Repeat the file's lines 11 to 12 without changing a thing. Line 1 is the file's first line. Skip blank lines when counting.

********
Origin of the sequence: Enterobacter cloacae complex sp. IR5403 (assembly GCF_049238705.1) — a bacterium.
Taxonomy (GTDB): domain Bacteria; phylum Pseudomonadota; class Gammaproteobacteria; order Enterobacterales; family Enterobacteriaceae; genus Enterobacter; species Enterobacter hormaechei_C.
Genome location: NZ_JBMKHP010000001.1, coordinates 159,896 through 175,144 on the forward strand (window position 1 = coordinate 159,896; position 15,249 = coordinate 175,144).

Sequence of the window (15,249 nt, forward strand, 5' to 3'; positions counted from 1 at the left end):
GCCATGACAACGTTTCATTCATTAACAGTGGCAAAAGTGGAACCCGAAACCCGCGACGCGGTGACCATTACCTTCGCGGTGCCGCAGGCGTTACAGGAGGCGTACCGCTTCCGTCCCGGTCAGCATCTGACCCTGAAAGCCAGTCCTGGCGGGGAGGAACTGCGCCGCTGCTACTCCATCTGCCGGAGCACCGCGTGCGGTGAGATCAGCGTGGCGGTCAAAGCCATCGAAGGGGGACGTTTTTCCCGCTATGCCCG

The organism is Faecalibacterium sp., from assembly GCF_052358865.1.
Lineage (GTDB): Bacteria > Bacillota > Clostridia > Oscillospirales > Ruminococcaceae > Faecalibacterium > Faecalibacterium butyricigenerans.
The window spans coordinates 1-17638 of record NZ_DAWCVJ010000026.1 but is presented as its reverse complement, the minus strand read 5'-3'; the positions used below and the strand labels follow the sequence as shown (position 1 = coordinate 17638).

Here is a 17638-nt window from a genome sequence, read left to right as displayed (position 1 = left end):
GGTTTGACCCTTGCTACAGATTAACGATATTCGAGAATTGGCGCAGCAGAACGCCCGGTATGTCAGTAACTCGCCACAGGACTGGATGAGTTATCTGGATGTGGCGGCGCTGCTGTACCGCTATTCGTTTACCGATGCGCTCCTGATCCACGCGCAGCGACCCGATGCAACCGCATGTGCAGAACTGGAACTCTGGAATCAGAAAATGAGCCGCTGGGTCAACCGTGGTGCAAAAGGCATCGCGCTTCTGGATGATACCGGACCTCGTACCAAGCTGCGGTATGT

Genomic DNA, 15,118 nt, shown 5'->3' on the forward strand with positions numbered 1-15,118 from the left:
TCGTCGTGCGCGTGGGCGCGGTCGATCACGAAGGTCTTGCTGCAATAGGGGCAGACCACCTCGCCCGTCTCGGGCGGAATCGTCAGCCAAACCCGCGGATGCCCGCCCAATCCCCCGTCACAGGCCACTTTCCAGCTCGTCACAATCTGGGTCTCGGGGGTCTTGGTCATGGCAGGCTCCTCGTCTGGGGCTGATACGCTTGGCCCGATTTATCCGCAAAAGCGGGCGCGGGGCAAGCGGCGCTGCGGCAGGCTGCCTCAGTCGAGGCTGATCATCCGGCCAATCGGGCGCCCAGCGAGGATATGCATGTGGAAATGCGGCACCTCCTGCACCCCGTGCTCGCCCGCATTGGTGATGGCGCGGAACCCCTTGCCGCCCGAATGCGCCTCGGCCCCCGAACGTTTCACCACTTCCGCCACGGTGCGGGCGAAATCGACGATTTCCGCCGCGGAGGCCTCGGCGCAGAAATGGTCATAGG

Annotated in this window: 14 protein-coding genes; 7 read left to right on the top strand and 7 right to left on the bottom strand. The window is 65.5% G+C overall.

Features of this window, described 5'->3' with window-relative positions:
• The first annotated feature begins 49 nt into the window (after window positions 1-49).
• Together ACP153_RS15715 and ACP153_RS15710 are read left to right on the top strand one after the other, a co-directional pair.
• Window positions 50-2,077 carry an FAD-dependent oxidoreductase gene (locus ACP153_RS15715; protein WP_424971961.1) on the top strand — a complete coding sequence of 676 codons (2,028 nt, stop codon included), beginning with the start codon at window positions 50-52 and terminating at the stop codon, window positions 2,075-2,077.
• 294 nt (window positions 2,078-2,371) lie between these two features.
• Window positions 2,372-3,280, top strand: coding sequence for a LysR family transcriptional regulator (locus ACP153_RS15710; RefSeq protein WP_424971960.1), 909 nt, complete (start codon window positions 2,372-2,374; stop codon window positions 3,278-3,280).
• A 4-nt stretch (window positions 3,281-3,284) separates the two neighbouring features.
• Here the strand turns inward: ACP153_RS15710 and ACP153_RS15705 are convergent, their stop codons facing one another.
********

Genomic DNA, 15,118 nt, shown 5'->3' on the forward strand with positions numbered 1-15,118 from the left:
TCGTCGTGCGCGTGGGCGCGGTCGATCACGAAGGTCTTGCTGCAATAGGGGCAGACCACCTCGCCCGTCTCGGGCGGAATCGTCAGCCAAACCCGCGGATGCCCGCCCAATCCCCCGTCACAGGCCACTTTCCAGCTCGTCACAATCTGGGTCTCGGGGGTCTTGGTCATGGCAGGCTCCTCGTCTGGGGCTGATACGCTTGGCCCGATTTATCCGCAAAAGCGGGCGCGGGGCAAGCGGCGCTGCGGCAGGCTGCCTCAGTCGAGGCTGATCATCCGGCCAATCGGGCGCCCAGCGAGGATATGCATGTGGAAATGCGGCACCTCCTGCACCCCGTGCTCGCCCGCATTGGTGATGGCGCGGAACCCCTTGCCGCCCGAATGCGCCTCGGCCCCCGAACGTTTCACCACTTCCGCCACGGTGCGGGCGAAATCGACGATTTCCGCCGCGGAGGCCTCGGCGCAGAAATGGTCATAGG